1. Child demonstrates phonological and phonemic awareness



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JUNE 2006 ELAS Kindergarten /First Grade Age by Age Accomplishments, Page 1

1. Child demonstrates phonological and phonemic awareness.

Things to consider: To what extent does the child understand that the letters in words are made up of sounds? Does the child understand similarities in the sounds of written words? To what extent does the child hear the sounds that letters make? Which point on the continuum best describes the child’s current level of performance?

←Emergent–––1——––––––––––—2————————3––———————4—–Competent→



Shows awareness of separable and repeating sounds in music and words (e.g. dances, marches or claps to beat), and can sometimes identify syllables in words if easily distinguished (e.g. “playground”)
Makes up and chants own rhymes (e.g. when playing in the water table, rhymes words like “squishy, wishy, dishy soap”, or contributes words when play rhyming games)
May know the beginning letter sound of name

Listens to word and finds words that rhyme (e.g. “Willoughby Wallaby Wunny, an elephant sat on bunny”)
Plays with words, giving them new beginning sounds (e.g. “cat, hat, sat, fat, dat, gat”)
Plays with alliterative language (e.g. “Peter, Peter, pie eater”)
Starts to make letter-sound associations (e.g. notices that SAT has same S sound as in SOUP)


Knows that substituting sounds will change what the word says (e.g. knows that the /s/ sound can replace the /k/ sound in “cat” to say “sat”)
Recognizes that some words have the same ending phoneme (e.g. “book” and “cook”)
Occasionally “sounds out” simple words while reading or writing
Demonstrates knowledge of letter-sound correspondences (knows many letter sounds)

Listens to words and identifies the number of syllables

Distinguishes beginning, middle and ending sounds of words
Merges spoken word segments into words (e.g. “com” “pu” “ter”)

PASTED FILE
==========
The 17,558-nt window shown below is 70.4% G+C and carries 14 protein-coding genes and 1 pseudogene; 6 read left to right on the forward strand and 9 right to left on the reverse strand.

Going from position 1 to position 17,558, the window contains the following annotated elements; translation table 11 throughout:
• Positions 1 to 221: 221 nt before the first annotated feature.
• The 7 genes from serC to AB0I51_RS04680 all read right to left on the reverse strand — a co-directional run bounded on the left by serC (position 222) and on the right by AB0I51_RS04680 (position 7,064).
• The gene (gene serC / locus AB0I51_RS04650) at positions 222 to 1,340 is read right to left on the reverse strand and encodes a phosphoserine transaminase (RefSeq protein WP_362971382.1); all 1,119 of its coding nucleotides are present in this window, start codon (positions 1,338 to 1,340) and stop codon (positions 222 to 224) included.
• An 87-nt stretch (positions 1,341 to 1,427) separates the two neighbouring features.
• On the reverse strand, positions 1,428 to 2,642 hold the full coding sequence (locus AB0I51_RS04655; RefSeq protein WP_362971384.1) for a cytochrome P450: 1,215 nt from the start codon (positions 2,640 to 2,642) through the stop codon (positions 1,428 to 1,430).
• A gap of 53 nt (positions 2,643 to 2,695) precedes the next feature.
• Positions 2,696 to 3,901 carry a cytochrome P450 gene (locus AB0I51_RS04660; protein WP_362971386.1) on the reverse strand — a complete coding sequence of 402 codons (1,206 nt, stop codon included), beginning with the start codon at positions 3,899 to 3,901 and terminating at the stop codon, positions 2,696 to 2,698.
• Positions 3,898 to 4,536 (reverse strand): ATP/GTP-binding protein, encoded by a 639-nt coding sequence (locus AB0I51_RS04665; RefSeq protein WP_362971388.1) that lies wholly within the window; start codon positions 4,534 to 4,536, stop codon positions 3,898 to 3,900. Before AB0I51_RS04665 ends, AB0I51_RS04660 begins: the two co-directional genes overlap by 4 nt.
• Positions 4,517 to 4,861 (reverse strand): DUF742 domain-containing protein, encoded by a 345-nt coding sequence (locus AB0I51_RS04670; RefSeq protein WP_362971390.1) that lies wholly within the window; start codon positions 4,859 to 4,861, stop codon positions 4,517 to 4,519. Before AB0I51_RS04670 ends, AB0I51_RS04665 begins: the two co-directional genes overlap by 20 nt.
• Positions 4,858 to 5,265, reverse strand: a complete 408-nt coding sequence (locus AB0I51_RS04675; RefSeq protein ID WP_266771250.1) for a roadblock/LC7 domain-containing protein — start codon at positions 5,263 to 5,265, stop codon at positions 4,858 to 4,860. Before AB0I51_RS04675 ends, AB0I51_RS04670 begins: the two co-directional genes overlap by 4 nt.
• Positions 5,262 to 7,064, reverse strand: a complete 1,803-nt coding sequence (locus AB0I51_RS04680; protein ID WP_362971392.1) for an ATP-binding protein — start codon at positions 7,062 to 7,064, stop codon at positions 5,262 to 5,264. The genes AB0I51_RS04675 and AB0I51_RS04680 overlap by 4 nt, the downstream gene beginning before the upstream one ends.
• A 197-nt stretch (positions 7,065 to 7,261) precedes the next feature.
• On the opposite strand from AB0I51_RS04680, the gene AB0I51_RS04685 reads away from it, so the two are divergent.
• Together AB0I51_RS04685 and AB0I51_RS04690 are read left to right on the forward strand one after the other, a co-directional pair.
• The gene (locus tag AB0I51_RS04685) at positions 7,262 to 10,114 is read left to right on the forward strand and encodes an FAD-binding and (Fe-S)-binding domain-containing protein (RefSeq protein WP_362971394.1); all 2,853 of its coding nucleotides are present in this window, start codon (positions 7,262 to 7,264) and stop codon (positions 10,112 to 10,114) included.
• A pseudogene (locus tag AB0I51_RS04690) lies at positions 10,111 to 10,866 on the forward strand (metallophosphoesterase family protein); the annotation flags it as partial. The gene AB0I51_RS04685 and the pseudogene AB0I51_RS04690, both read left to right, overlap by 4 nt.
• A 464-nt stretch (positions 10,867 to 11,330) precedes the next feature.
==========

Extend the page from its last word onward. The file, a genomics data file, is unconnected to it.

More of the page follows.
Reads or writes words using same sound/spelling patterns (took, look, book, cook)
Uses letter-sound knowledge and context clues to decode unknown words




Ways to look!

Observe and record what the child does when “reading” aloud (Note if the child makes letter-sound connections)

Watch and listen to child while reading stories in different contexts

Write down what the child says during rhyming and other language games

JUNE 2006 ELAS Kindergarten/First Grade Age by Age Accomplishments, Page 2
2. Child uses word recognition skills and demonstrates fluency.

Things to consider: What early reading skills does the child demonstrate? What sight words does the child know? To what degree does the child know that speech is recorded in print? What letters does the child recognize? What tools does the child use to read? Which point on the continuum best describes the child’s current level of performance?

←Emergent––1——–––––––———2——————––—3––—–––—–—–—4—–Competent→



Recognizes several words by sight in context (e.g. many classmates’ names, text labels in classroom, frequently used, high interest words like “dog” or “toy”)
Recognizes and names most uppercase and lower case letters
Recognizes and uses print in the classroom and outside (e.g. written classroom labels, outdoor and indoor signs)
Attempts to read a book to self or others, relying on both pictures and text